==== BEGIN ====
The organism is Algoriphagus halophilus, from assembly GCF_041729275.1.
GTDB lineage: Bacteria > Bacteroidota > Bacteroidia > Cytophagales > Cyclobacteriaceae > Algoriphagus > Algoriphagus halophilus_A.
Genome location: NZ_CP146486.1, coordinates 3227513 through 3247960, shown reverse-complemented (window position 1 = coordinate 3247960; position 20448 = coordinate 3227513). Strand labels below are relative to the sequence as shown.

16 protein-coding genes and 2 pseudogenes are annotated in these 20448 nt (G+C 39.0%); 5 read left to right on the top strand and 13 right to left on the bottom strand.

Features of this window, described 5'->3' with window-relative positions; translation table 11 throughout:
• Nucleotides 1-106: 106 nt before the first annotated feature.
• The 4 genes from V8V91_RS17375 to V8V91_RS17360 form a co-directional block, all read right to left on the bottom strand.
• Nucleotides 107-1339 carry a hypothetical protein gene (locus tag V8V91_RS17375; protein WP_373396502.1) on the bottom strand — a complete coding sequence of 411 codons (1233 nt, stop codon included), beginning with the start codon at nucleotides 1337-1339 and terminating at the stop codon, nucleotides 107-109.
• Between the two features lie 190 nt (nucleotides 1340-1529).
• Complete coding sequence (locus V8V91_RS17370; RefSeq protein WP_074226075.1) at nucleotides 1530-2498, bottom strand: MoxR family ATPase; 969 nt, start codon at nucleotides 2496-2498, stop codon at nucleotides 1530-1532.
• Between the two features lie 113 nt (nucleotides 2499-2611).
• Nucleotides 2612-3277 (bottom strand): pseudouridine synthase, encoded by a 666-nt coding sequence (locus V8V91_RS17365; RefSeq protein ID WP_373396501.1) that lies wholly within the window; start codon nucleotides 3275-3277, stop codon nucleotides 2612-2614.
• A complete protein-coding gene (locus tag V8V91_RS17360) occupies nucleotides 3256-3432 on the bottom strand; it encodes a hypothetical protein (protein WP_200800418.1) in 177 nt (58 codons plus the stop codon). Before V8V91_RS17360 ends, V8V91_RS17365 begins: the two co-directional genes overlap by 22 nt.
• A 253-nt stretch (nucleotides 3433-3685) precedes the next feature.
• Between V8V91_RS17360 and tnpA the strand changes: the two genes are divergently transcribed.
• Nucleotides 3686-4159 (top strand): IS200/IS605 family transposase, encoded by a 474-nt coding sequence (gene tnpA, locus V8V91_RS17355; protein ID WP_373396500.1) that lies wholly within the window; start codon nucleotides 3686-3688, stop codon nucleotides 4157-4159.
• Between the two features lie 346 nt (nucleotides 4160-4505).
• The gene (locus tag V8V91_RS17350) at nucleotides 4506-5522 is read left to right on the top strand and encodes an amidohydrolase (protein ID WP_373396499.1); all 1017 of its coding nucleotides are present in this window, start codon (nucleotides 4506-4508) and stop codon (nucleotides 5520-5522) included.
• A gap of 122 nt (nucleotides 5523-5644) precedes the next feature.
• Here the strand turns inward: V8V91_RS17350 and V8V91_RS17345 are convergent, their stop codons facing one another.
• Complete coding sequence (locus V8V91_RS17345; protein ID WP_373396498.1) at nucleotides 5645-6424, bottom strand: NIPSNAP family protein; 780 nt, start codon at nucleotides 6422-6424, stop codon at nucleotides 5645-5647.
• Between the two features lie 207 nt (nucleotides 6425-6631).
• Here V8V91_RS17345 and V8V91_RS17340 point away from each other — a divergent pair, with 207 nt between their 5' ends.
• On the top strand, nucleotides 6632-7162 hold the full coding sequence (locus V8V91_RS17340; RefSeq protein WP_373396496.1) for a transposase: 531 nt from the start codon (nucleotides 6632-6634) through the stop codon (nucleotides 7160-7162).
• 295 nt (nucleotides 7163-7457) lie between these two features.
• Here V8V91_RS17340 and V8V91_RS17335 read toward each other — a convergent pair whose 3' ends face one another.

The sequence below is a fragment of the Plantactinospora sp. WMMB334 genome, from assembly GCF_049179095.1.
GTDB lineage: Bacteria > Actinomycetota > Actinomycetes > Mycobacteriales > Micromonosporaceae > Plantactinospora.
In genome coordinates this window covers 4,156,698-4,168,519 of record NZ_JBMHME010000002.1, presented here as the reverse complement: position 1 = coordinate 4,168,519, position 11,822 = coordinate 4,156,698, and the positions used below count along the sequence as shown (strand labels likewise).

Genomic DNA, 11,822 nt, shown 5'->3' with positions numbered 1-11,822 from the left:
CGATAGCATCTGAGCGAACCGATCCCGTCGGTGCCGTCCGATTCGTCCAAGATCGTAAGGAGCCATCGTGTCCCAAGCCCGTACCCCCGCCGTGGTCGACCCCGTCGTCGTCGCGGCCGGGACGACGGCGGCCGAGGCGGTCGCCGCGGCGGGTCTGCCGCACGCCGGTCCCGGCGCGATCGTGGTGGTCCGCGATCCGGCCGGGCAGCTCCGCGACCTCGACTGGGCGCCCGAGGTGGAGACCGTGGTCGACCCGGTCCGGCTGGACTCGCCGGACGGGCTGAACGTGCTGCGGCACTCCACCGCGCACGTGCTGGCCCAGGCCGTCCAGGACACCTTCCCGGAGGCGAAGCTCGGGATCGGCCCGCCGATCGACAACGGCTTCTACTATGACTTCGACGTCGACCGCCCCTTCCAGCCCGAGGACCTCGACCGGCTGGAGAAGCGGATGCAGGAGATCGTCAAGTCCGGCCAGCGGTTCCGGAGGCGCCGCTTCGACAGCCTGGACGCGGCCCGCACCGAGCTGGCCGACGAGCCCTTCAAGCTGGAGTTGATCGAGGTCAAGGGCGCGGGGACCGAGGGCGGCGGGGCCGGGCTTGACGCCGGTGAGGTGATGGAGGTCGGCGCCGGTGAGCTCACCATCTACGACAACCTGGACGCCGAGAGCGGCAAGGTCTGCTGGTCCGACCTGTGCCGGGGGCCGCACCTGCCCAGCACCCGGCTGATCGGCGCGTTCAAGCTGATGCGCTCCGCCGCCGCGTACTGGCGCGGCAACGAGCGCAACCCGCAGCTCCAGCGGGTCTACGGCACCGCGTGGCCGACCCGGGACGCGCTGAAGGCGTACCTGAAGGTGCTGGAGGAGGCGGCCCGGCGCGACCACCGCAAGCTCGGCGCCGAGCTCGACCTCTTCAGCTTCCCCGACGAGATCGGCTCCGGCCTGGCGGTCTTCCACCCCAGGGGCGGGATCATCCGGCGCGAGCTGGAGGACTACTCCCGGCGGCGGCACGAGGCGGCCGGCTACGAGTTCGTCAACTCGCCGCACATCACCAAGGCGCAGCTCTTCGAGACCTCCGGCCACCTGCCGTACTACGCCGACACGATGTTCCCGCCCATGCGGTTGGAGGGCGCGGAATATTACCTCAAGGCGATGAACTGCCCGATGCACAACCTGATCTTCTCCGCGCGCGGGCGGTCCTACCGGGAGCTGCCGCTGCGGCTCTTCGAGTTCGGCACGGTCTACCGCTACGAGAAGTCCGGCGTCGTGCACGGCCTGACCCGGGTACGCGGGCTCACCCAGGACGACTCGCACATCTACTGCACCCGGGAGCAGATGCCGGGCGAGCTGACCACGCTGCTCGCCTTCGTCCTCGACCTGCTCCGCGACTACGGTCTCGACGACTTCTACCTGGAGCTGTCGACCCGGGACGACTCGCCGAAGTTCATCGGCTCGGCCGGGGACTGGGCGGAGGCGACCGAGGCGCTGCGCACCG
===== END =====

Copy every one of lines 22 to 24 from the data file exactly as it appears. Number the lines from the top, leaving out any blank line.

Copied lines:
• Between the two features lie 207 nt (nucleotides 6425-6631).
• Here V8V91_RS17345 and V8V91_RS17340 point away from each other — a divergent pair, with 207 nt between their 5' ends.
• On the top strand, nucleotides 6632-7162 hold the full coding sequence (locus V8V91_RS17340; RefSeq protein WP_373396496.1) for a transposase: 531 nt from the start codon (nucleotides 6632-6634) through the stop codon (nucleotides 7160-7162).